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What does it mean to be an empowered woman in a man's world?

Posted by Roxanna Samii Sunday, April 10, 2011

Last week while visiting the IFAD-funded Central Kenya Dry Area Smallholder Community Services Development Project and Mount Kenya East Pilot Project for Natural Resources Management, I had the privilege to meet inspiring and successful women such as Jane Njaguara, Lizz Wangari Bundi and the Wangu Environmental Conservation Women’s group.

As development workers we are always trying to get hold of data and statistics to show the impact of our work. I guess one of the most important statistics is how rural development projects have transformed the lives of poor rural people and their communities, and how these interventions have managed to bring economic viability to the rural space by providing profitable on and off-farm employment, minimizing migration from rural to urban areas and providing attractive employment opportunities for young people, so that they stay in rural areas and join the active work force.

Jane, Lizz and Wangu women’s group stories demonstrate how when women are empowered the entire society thrives.

Just one buck away from a better life

Visiting IFAD-funded Central Kenya Dry Area Smallholder Community Services Development Project (CKDAP), I met Jane Njaguara, a 32 year old strong willed woman who is one of the 13 members of the Busara dairy goat group in Kirinyaga District.

In 2003, this group received its first buck and that was the beginning of a successful economic and social transformation for its members.

A proud Njaguara, giving a tour to IFAD President, Dr Kanayo F. Nwanze, said: “Thanks to that one buck that we received 8 years ago, today I am running a successful business. I have managed to expand my goat dairy farm. I have diversified my activity and now have poultry, cows, I have a thriving milk business.”

Today, the Busara dairy group has 72 upgraded goats and in just five years they’ve managed to make KSH 223,000. “Our vision is to have 200 goats by 2015 and to operate a milk shop,” says Njaguara.

Over the course of its implementation, CKDAP continuously provided technical assistance to the Busara dairy group. Njaguara was one of the farmers who benefitted from training session by the Dairy Goats Association of Kenya. Thanks to the training received, she is now providing extension services to Busara community.

“The training allowed us to venture into selling milk. Now we are producing 3 to 5 litres of milk on a daily basis. As a result the families have a better diet and we have a thriving business, selling the milk to neighbouring villages for KSH 60 a litre,” explained Njaguara. “You know, goat milk is rich in protein and does not cause any allergies, so there is a high demand for it.”

“My dairy farm has turned out to be a profitable business. Thanks to the revenues from the farm I was able to expand and diversify my business. Today, I have chicken, geese, turkey and cows. My dream is to go to school and get a degree in veterinary sciences,” says a beaming Njaguara.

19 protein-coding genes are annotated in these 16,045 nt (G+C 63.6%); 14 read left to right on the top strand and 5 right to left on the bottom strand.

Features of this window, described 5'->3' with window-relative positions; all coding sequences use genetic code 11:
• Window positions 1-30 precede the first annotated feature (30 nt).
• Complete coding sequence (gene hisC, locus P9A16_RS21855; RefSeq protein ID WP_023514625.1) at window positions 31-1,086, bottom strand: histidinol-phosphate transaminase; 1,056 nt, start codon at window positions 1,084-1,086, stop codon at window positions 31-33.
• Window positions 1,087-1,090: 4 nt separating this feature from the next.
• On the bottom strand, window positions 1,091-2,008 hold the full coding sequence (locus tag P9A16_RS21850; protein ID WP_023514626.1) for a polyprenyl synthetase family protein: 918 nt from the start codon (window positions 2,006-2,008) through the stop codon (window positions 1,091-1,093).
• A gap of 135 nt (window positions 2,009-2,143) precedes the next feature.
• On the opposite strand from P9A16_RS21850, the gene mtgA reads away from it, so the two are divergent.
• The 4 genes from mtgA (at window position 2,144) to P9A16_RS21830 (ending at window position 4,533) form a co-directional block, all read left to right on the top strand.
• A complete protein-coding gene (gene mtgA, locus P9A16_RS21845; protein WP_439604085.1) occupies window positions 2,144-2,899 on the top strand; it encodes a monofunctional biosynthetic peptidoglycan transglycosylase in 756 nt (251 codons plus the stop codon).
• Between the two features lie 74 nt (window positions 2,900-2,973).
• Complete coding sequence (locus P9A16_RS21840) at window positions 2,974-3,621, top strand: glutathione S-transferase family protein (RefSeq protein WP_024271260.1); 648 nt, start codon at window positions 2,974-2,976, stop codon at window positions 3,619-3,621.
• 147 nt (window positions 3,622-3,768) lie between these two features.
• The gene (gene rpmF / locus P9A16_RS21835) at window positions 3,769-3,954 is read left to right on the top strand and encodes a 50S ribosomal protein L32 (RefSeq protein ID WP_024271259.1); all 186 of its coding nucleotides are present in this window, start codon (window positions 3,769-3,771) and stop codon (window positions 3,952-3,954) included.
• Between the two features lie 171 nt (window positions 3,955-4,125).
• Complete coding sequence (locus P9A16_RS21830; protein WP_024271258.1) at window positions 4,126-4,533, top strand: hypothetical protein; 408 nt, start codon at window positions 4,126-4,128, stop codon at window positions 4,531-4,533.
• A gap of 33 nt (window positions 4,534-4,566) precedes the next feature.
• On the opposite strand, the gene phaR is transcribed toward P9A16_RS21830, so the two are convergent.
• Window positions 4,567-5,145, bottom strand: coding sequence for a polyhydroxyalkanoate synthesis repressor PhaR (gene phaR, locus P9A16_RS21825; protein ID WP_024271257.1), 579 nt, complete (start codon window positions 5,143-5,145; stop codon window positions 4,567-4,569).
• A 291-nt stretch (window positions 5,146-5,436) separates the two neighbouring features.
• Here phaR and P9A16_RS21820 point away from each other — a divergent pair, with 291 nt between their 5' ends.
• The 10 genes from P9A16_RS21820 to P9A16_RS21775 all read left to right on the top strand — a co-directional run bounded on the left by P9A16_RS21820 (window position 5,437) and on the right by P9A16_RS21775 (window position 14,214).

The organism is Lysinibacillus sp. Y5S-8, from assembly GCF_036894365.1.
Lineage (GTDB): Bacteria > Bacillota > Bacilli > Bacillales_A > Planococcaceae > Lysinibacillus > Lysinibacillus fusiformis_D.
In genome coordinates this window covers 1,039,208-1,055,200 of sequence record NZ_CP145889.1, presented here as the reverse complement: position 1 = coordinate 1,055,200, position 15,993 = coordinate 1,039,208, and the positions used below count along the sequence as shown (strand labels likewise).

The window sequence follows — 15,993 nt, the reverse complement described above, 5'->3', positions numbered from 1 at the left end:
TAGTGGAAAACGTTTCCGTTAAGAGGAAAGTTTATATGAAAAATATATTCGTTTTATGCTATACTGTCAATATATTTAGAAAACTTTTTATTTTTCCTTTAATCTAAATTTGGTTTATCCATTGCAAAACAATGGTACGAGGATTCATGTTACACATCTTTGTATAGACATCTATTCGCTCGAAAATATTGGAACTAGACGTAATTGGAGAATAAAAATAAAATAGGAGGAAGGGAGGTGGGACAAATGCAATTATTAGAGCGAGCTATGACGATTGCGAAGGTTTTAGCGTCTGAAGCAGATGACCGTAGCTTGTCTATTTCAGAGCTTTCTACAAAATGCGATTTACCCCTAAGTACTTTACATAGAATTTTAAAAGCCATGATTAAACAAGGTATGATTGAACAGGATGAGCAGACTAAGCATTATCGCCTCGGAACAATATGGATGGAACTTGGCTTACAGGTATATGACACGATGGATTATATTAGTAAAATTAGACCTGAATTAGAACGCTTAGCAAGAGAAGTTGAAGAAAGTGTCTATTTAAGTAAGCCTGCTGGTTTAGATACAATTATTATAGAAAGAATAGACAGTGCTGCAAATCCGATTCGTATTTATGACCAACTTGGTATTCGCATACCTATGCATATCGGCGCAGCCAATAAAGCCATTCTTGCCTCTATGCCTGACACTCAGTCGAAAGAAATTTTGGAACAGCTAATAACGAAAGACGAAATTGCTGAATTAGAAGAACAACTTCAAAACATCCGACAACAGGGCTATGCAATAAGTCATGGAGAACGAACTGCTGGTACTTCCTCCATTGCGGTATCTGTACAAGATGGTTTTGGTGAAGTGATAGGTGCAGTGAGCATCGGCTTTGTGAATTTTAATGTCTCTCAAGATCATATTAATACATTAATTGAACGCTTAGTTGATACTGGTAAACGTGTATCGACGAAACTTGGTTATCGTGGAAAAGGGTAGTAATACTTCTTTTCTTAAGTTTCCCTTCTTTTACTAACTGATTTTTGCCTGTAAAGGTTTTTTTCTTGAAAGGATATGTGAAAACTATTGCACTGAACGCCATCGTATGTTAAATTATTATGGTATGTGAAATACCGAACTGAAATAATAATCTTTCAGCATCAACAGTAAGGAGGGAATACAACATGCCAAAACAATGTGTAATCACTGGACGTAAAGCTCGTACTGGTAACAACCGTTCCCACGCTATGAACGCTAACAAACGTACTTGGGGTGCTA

A couple of months ago, Njaguara lost her husband prematurely. But thanks to the income from the dairy goat farm she is able to maintain her standard of life. Her two children go to school, the family lives in the improved dwelling with cement floor, plastered and painted walls and the most wonderful thing is that she has managed to buy additional land to further expand the business.

“Jane is a perfect example of how every dollar spent in a woman generates 11 dollars,” observed Dr Nwanze.

“I was so excited when Jane referred to what she does as a business. Her story embodies the idea and concept of farming as business. Jane’s business is making money and giving employment to others. She has diversified her business, as a result is able to send her two children to school, has invested in more land and what is absolutely heartwarming and contrary to many parts of the world, the land is in her name, in the name of Jane Njaguara.”

After touring Njaguara dairy farm and in thanking the community Nwanze said: “What struck me is the commitment of the women and men, the beneficiaries and the community as a whole. I am so impressed on how you’ve made this project your OWN and how through your engagement and work you’ve managed to transform the your community.”

Tapping into the gold mind of tissue culture banana (TC banana)

In Africa approximately 70 million people rely on bananas for food or income. However, they are faced with a considerable challenge, namely a decline in production due to environmental degradation, diseases and pest infestation.

TC banana technology was introduced in Kenya about 14 years ago. Over the last eight years, Africa Harvest has raised awareness and built farmer’s capacity so that they can get the most out of this technology. Tissue culture technology in Africa has the potential to increase banana production from 20 to 45 tons per hectare. This means that a typical Kenya farmer family cultivating bananas could potentially increase their income from $1 day to as much as $3 a day.

The beneficiaries of IFAD-funded Smallholder horticulture marketing programme and Mount Kenya East pilot project, having partnered with Africa Harvest have benefitted from TC banana technology.

TC banana uses clean, disease-free, and insect-free planting materials. Statistics show that over the past six years, more than 500,000 farmers in Kenya have benefited from tissue culture banana technology transfer.

Lizz Wangari Bundi, an inspiring young woman farmer lives in Mururi also located in Kirinyaga district. Bundi is one of the many Kenyan farmers who has benefitted from the tissue culture banana technology.

She joined the ranks of TC banana farmers in 2008. Before that she was a tomato and French bean farmer. “Tomatoes and French bean were both labour and capital intensive and I was subject to enormous post-harvest loss because of the perishable nature of these produce,” explains Bundi.